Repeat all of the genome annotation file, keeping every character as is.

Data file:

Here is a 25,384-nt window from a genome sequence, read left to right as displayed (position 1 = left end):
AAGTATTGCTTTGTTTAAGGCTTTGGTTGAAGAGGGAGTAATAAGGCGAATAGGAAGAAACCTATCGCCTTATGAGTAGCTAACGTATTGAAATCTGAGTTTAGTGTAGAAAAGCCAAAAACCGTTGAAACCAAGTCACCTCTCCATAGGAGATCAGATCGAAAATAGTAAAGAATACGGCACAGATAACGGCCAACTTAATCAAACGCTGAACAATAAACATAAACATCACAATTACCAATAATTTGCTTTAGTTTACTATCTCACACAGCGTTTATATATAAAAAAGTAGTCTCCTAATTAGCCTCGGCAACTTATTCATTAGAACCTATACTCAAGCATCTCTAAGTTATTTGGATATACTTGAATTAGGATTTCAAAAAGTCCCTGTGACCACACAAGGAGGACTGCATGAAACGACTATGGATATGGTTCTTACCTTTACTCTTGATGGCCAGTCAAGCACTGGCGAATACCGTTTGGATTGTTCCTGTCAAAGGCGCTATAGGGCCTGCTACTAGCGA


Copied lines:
Here is a 25,384-nt window from a genome sequence, read left to right as displayed (position 1 = left end):
AAGTATTGCTTTGTTTAAGGCTTTGGTTGAAGAGGGAGTAATAAGGCGAATAGGAAGAAACCTATCGCCTTATGAGTAGCTAACGTATTGAAATCTGAGTTTAGTGTAGAAAAGCCAAAAACCGTTGAAACCAAGTCACCTCTCCATAGGAGATCAGATCGAAAATAGTAAAGAATACGGCACAGATAACGGCCAACTTAATCAAACGCTGAACAATAAACATAAACATCACAATTACCAATAATTTGCTTTAGTTTACTATCTCACACAGCGTTTATATATAAAAAAGTAGTCTCCTAATTAGCCTCGGCAACTTATTCATTAGAACCTATACTCAAGCATCTCTAAGTTATTTGGATATACTTGAATTAGGATTTCAAAAAGTCCCTGTGACCACACAAGGAGGACTGCATGAAACGACTATGGATATGGTTCTTACCTTTACTCTTGATGGCCAGTCAAGCACTGGCGAATACCGTTTGGATTGTTCCTGTCAAAGGCGCTATAGGGCCTGCTACTAGCGA